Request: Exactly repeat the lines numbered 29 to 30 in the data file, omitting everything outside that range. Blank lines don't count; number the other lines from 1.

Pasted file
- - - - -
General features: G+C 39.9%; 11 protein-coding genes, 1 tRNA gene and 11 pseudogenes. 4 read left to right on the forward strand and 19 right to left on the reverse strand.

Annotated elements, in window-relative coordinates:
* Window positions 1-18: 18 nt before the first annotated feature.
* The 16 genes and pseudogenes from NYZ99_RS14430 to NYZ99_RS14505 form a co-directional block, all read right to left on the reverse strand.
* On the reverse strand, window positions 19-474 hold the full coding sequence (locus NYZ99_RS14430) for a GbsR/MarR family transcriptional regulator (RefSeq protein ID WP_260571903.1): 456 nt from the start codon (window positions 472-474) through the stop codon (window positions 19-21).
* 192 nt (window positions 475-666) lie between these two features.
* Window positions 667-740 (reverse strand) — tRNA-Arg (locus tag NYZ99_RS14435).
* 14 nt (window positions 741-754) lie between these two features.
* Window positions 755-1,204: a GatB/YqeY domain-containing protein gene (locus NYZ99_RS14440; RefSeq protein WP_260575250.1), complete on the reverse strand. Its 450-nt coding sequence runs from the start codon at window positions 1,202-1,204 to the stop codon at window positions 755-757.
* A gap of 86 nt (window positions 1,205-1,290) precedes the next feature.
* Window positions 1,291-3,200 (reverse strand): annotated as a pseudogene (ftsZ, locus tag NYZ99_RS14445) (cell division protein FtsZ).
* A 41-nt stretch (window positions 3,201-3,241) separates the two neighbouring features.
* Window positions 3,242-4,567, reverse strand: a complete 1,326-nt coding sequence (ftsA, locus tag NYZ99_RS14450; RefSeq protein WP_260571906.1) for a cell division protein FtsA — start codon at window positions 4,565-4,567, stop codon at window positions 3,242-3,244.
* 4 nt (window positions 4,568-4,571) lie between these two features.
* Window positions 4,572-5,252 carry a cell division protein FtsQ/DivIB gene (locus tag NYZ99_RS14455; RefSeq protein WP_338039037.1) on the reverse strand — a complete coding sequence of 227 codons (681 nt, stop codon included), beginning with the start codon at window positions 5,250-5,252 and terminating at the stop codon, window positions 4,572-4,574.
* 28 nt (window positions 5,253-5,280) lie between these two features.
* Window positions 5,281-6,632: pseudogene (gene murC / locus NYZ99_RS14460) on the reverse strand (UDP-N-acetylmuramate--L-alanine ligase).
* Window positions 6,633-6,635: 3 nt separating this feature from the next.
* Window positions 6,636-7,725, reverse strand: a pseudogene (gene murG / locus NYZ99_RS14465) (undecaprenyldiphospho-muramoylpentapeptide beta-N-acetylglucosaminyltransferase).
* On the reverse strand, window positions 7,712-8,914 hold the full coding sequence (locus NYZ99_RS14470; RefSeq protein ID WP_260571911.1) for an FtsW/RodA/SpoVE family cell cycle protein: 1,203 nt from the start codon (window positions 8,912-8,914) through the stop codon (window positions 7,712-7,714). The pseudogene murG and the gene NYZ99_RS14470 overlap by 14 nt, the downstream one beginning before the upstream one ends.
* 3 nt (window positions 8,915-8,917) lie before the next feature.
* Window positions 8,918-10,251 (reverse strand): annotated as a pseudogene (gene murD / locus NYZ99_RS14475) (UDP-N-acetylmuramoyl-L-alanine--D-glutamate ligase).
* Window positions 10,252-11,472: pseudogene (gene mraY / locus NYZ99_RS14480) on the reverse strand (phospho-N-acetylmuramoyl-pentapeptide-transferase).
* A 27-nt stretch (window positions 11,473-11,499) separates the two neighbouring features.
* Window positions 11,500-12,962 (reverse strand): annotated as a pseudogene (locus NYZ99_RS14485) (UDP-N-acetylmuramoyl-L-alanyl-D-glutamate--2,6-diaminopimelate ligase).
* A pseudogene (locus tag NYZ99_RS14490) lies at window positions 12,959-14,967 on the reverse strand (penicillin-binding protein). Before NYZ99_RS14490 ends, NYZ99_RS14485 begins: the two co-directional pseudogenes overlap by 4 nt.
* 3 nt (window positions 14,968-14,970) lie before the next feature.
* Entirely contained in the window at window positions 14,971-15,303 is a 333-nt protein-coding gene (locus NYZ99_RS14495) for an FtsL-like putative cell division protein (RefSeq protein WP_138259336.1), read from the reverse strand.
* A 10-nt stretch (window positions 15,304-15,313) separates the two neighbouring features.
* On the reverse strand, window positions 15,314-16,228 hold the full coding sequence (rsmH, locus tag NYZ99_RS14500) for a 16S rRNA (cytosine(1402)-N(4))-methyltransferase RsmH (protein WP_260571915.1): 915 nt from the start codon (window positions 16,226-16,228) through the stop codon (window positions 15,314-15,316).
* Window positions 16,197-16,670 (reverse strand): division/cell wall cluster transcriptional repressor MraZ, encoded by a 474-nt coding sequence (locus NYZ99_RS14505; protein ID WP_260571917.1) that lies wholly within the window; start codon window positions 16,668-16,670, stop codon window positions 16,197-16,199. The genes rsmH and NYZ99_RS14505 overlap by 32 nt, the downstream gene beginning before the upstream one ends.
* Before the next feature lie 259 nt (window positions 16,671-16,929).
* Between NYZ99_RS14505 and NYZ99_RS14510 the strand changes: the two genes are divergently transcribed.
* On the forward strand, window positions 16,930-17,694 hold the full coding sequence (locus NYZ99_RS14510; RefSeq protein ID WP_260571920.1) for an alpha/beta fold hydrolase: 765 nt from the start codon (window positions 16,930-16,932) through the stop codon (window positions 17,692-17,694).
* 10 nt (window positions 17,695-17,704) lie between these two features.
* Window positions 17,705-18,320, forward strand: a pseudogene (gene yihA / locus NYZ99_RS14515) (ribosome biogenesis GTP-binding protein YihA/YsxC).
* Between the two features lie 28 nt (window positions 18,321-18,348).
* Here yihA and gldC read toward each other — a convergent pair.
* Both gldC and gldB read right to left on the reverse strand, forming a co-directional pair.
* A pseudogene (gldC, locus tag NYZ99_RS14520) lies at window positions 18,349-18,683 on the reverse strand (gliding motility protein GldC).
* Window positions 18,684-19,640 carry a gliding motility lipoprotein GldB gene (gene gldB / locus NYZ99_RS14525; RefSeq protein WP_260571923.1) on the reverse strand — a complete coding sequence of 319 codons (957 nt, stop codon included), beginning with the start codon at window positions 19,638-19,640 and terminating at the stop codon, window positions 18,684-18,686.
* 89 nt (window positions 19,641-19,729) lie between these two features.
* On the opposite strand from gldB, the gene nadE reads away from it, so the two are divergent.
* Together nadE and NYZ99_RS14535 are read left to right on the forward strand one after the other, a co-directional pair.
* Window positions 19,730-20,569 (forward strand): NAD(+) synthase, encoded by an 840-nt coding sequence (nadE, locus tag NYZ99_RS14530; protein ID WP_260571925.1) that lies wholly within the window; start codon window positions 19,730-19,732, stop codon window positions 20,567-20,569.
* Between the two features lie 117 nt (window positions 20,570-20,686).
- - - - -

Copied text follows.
* A 10-nt stretch (window positions 15,304-15,313) separates the two neighbouring features.
* On the reverse strand, window positions 15,314-16,228 hold the full coding sequence (rsmH, locus tag NYZ99_RS14500) for a 16S rRNA (cytosine(1402)-N(4))-methyltransferase RsmH (protein WP_260571915.1): 915 nt from the start codon (window positions 16,226-16,228) through the stop codon (window positions 15,314-15,316).